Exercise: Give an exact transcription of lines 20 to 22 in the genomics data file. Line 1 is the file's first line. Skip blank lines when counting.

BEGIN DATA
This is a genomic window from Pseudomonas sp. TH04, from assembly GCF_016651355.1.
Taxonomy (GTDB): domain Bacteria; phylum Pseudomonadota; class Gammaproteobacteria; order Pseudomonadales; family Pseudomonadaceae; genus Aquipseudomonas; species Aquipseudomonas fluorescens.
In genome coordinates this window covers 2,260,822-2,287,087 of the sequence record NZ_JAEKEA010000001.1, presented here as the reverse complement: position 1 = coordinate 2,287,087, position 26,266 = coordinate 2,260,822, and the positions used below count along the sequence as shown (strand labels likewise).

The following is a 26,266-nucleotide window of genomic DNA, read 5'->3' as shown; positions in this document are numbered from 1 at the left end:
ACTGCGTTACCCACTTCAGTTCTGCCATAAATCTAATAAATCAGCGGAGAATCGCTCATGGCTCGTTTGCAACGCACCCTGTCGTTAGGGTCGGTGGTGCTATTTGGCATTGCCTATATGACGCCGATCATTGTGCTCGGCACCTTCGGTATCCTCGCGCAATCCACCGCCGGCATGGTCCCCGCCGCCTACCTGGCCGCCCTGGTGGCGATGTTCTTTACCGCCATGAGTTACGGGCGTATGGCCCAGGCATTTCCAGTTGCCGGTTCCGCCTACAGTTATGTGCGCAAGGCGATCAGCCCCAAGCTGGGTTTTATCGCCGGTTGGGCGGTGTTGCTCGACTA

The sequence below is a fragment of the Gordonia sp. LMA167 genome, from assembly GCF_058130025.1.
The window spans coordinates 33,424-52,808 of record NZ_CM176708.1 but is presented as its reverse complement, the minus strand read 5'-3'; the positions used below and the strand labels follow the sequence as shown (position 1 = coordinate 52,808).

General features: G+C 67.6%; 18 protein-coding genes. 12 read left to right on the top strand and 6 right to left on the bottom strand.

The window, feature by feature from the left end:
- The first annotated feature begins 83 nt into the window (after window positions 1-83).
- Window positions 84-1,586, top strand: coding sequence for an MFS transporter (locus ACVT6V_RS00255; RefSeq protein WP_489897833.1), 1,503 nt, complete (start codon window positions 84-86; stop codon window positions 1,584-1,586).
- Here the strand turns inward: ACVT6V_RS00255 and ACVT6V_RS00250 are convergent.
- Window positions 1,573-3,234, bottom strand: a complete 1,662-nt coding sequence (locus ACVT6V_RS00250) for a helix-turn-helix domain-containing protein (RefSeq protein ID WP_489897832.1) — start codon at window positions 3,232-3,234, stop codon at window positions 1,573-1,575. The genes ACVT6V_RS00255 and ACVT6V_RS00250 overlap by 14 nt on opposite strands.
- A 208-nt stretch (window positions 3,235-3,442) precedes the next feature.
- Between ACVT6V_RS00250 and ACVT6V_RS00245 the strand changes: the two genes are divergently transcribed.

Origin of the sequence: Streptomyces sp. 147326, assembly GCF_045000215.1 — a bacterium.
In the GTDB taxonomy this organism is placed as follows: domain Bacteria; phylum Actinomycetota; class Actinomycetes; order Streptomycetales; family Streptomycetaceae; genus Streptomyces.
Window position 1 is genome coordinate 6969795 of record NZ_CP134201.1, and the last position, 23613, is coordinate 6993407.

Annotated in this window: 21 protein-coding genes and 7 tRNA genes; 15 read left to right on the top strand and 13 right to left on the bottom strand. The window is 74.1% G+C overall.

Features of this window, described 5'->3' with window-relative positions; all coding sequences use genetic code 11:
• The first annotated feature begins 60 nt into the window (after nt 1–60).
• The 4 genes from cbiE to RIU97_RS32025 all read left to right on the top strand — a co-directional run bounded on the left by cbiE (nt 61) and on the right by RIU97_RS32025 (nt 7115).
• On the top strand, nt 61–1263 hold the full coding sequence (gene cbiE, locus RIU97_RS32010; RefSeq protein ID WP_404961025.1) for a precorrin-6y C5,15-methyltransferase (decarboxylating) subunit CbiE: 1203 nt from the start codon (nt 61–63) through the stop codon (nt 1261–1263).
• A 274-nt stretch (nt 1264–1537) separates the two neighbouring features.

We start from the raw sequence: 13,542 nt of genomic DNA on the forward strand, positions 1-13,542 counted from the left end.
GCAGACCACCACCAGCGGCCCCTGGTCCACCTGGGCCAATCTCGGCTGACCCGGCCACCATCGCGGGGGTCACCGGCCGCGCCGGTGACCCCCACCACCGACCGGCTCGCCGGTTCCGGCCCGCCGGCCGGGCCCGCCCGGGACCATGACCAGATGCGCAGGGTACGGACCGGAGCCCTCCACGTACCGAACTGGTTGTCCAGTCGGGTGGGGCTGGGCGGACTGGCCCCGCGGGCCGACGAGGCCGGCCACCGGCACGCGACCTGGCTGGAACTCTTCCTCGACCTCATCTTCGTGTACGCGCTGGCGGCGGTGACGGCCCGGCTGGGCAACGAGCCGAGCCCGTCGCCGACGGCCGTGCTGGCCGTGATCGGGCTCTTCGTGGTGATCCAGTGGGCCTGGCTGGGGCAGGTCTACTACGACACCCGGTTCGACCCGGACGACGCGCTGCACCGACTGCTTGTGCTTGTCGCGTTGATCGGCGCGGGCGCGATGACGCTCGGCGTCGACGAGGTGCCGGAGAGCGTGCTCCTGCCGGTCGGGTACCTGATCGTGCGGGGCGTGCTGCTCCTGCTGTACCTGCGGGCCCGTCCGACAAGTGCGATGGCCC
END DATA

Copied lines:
Features of this window, described 5'->3' with window-relative positions; all coding sequences use genetic code 11:
• The first annotated feature begins 60 nt into the window (after nt 1–60).
• The 4 genes from cbiE to RIU97_RS32025 all read left to right on the top strand — a co-directional run bounded on the left by cbiE (nt 61) and on the right by RIU97_RS32025 (nt 7115).